Contemporary mass society creates individuals and social groups who are left on the cultural and economic edges, and certainly out of the mainstream process of decision-making. This tendency toward homogeneity at the centre of things makes consensus much easier, because only a part of society is included in it. Minorities of any kind play a fixed role that does not disturb the central processes overly much. This marginalizing process erodes society at its base, because there is no common reference point for people.
"Complete" social exclusion is the final culmination of a series of specific exclusions from basic rights. Such rights include: the right to receive training; the right to have a job; the right to decent accommodation; the right to live as a couple and lead a responsible family life; the right to have access to social protection and care services; and the right to enjoy a reasonable standard of living. Victims of social exclusion, be they individuals or families, generally speaking descend into a state of social exclusion quite quickly. They cease to be regarded by society as persons who enjoy those rights and characteristics which are fundamental to human dignity, as expressed by social, economic and cultural integration and civic recognition. Victims of social exclusion are no longer able legitimately to exercise their basic rights in the normal way. They are effectively without rights and without a voice.
Not every victim of poverty is, however, bound to suffer marginalization or social exclusion. In the same way, whilst victims of poverty and social exclusion may take to crime and violence, it is not by any means all such victims who are involved in such extreme action. What is true, however, is that poverty, and social exclusion may give rise to legal measures, educational schemes and programmes to check these phenomena which are costly to society; there is also a need to highlight the cost of acts of violence to victims, perpetrators and their respective families.
Children cannot be held responsible for the acts of their parents; they should also not suffer as a result of those acts. In the same way, all victims of social exclusion cannot be classified as "poor". Some forms of social exclusion derive mainly from causes which are of a physical, psychological, social, ethnic, cultural, religious, political, etc. nature and other forms of social exclusion are linked to handicaps; such situations are not necessarily accompanied by financial deprivation (though this is frequently the case). Whilst it has been possible mathematically to establish the threshold for poverty, it is more difficult to establish the dividing line between "first degree poverty" and social exclusion. Only the most extreme form of social exclusion, namely homelessness, can be readily identified. It is, however, clear that if adequate or timely action is not taken to combat poverty, there is a risk that it may lead - sooner or later - to marginalization and social exclusion. The victims of marginalization and social exclusion are not properly covered by statistics. Most of the persons concerned do not enjoy conventional living conditions. A large proportion of them live in: hostels, social readjustment centres, temporary shelters, bed and breakfast accommodation, shanty towns, caravans, or, have no fixed address, sleeping in the open. The final stage in the process of social exclusion is moral collapse which may lead people to suicide, which represents the final cry for help which goes unanswered. Suicide is one of the major causes of death and it is on the increase, particularly amongst young people, the very lonely and the elderly.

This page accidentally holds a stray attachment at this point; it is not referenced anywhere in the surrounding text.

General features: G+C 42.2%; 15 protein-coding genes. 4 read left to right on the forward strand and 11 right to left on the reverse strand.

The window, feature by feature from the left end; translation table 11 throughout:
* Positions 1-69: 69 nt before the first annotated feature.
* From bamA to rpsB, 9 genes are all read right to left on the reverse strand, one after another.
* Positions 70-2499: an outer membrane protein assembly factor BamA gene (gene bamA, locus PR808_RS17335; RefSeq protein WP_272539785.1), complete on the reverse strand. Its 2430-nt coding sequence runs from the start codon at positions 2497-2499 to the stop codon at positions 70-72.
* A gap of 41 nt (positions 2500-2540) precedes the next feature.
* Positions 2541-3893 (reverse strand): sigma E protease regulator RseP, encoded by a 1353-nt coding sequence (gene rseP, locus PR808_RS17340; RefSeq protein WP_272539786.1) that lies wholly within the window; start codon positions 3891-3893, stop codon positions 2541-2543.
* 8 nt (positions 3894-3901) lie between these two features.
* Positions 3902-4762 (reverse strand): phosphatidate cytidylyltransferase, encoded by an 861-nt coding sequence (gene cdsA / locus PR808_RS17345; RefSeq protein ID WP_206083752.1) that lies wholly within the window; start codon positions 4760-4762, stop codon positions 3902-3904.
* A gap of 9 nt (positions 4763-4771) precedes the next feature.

Rapid population growth and the pace of urbanization are escalating land prices in settlements, squeezing the poor off land they have occupied, often for decades, and marginalizing them in urban housing markets.
Analysis of diverse cases -- including those of South Africa, Pakistan, and the Philippines -- shows that environmental scarcities expand marginal groups that need help from government by constraining rural economic development and by encouraging people to move into cities where they demand food, shelter, transport, energy, and jobs. In response, governments come under pressure to introduce subsidies of urban services which drain revenues and distort local markets.